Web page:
2. I am very new to this hobby. My tank is a 36gal trickle system and has been up since August. It has gone through all of the cycles and the LFS gave me the okay about 3 weeks ago to but in fish. I have two PJ’s in my tank. Live Rocks and Live Sand. I have snails and hermit crabs. I just added two bleny’s. I have one small Green Star and PomPom Corals. What I have noticed when I deal with the LFS is they are very happy to tell you in the beginning how much they will help you but every time I visit the store now that I am set up they have very little time for my questions. When you know as little as I do you it is very stressful to not have help. The one thing I need to upgrade in my tank is the lighting and I need help in what to buy.

    • Jeff Kurtz says:

      Hi Deb! It is extremely frustrating when you can’t get staffers at your LFS to give your questions the time they deserve. I’m not sure whether you’ve seen it yet or not, but here’s a link to a post we ran some time ago on reef lighting that will provide a basic overview: http://www.saltwatersmarts.com/intro-to-reef-aquarium-lighting-1405/. Feel free to give it a look and let us know if you have further questions we can help with.

      • Hey my 36gal tank is in a room of my house that’s an addition. There’s is air and heat in the room but we have to switch between the two heat or air the temp in
        The room can fluctuate. My tank has a fluval heater for the size for the size of my tank. Since the cool nights and warm days my temp has also fluctuated between 73 and 77. Any suggestions on how I can help the heater keep up. Moving the tank is not an option. Anyone ever use two heaters!
        Of my tank.

        • Jeff Kurtz says:

          People with larger aquariums commonly use two heaters, with each providing half the necessary wattage. Using the 3- to 5-watt-per-gallon rule, your tank would need somewhere between 110 and 180 watts of heating power. Rather than use one heater rated for that wattage, you could go with two heaters, each rated for half that wattage–somewhere between 55 and 90 watts (or as close to those wattages as you can actually find on the market). Using two heaters helps distribute the heat throughout the tank better, and if one fails, you still have another in operation to prevent a major temperature plunge until you can replace the defective one.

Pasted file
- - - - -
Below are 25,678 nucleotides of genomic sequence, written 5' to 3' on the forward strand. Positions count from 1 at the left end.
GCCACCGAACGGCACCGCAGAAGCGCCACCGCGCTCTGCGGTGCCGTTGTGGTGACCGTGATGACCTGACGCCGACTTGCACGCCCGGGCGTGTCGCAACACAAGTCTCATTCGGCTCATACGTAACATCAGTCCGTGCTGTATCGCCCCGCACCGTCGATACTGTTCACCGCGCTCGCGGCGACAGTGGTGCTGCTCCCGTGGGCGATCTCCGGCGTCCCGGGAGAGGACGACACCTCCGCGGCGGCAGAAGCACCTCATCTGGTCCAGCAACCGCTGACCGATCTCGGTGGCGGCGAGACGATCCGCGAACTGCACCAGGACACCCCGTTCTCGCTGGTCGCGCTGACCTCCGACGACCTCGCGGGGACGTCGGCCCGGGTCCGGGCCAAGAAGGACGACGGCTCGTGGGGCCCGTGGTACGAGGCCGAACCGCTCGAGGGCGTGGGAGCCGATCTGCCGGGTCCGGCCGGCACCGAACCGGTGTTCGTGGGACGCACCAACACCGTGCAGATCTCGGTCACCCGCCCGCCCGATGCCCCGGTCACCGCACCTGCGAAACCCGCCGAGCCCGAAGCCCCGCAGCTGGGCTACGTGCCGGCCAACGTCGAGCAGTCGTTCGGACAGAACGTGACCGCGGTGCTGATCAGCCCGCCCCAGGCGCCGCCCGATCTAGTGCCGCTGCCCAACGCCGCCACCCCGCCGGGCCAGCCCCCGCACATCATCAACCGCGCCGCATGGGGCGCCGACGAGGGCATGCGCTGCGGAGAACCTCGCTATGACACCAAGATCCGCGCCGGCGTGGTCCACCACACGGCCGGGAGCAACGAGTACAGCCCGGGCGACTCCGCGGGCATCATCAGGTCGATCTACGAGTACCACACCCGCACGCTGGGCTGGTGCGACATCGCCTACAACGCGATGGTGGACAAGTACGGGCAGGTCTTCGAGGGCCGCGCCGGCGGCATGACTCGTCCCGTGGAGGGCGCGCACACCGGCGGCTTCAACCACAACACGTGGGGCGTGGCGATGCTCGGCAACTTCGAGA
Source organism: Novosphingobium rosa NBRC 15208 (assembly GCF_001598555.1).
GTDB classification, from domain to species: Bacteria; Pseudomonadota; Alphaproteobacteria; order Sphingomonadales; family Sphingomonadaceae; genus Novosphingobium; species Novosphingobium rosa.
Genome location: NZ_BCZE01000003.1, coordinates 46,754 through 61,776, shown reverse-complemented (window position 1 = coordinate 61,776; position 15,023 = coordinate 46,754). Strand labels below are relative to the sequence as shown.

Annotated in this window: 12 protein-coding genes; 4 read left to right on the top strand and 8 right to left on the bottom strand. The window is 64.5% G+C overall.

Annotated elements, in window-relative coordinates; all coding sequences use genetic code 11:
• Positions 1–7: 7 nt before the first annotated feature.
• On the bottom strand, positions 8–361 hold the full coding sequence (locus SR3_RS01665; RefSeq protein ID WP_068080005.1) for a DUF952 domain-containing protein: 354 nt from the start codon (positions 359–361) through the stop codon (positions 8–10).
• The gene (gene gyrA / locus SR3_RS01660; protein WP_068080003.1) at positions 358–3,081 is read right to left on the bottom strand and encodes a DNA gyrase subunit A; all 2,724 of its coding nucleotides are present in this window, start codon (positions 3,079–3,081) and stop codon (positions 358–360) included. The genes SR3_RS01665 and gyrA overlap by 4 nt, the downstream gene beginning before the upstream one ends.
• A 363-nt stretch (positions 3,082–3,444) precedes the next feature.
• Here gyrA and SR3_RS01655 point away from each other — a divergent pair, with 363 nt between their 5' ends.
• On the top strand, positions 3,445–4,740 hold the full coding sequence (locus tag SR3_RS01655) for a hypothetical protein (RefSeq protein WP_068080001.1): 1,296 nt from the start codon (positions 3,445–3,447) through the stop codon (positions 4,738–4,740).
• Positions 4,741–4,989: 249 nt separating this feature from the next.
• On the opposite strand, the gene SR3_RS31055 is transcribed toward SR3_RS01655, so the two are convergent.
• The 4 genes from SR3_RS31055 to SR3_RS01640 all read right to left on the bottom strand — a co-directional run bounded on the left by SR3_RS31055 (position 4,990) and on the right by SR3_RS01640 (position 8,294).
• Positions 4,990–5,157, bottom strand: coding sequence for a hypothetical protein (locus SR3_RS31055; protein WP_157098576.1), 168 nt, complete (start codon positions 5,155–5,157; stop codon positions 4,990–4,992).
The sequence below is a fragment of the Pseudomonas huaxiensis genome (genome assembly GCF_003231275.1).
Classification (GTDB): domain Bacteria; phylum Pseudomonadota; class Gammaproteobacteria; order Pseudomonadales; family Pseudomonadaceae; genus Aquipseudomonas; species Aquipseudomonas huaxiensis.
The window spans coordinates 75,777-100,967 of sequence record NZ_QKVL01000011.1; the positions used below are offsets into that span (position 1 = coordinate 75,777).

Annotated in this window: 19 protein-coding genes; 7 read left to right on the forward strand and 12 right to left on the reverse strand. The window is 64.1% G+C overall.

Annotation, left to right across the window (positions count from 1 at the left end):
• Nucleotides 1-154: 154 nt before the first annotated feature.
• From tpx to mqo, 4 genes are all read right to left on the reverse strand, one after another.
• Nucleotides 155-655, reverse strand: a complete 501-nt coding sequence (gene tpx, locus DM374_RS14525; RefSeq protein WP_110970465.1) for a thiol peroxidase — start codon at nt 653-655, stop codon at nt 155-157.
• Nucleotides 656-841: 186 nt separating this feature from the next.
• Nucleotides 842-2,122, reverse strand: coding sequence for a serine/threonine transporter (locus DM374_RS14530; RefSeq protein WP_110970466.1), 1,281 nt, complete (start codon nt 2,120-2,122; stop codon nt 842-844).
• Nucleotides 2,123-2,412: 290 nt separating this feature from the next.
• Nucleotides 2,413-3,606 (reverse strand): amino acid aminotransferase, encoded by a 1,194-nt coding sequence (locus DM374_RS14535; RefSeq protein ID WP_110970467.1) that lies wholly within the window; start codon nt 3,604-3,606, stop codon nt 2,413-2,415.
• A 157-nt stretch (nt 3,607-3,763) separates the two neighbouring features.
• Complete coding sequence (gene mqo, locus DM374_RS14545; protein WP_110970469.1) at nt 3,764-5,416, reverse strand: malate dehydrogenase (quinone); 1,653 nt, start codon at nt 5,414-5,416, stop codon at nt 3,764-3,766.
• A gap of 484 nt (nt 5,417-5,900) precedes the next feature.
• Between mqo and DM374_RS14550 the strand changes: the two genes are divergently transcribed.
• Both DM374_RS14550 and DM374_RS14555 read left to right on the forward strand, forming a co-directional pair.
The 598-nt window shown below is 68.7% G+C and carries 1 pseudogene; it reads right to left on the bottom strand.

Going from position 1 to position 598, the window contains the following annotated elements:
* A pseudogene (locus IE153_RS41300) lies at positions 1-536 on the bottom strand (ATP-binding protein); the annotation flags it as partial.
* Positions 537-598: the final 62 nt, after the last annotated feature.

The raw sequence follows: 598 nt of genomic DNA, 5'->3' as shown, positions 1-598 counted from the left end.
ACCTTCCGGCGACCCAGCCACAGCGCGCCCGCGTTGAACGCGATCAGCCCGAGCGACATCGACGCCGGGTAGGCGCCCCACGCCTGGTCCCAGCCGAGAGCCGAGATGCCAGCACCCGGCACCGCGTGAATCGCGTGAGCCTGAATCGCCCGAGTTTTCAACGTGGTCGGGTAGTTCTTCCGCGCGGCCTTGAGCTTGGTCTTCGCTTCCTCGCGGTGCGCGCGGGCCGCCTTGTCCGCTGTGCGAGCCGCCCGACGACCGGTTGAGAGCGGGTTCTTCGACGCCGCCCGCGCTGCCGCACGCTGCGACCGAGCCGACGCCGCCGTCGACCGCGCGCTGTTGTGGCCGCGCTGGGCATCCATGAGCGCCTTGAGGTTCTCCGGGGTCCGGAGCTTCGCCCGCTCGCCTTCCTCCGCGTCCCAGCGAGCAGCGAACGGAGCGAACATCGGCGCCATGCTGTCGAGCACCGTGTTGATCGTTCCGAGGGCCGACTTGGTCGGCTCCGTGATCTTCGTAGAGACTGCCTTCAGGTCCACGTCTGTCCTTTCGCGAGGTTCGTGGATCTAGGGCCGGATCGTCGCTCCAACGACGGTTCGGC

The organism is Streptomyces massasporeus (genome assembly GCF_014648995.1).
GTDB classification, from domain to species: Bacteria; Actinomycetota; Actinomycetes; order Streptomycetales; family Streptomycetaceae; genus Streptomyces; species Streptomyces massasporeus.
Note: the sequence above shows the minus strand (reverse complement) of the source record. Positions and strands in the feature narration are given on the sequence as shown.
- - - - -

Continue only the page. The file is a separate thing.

• Thank you. I will look into this. I think good through the winter I will need to distribute the heat. Thank you again. I am having so much trouble with the different forums. Made some made because I high jacked a thread. Didn’t even know what I did. Lol

  3. I have a huge emperor angel (15-16 inches). Can’t get to eat. Tried every thing from clams on 1/2 shell, cockles, squid, garlic soak. You name it. Today I’m going to try sponge. Always swimming normal and seems to be looking but never even picking. Does have some fungus on spikes protruding back from gills. Think that could be cause? Any suggestions? Thanx Joel

    • Jeff Kurtz says:

      Hi Joel! Adult emperor angels can be very reluctant feeders in captivity (hard to teach the proverbial old dog new tricks). Have you had the specimen long? Also, can you provide any additional information–tank size, water parameters, tankmates, etc.?

      I’m not sure what to make of the material protruding back from the gills, though it could be excess mucus produced for any number of reasons. Is the specimen exhibiting any other unusual behaviors?

      • Joel klein says:

        My emperor is about 16 inches. Have about a month . No interaction among tank mates. Tank size 220 gal.
        Specific gravity 1020. Temp. 78 deg..I’m familiar with large angels can be tough to start feeding. Hoping may have suggestion of something I did not try. Thank you for your response.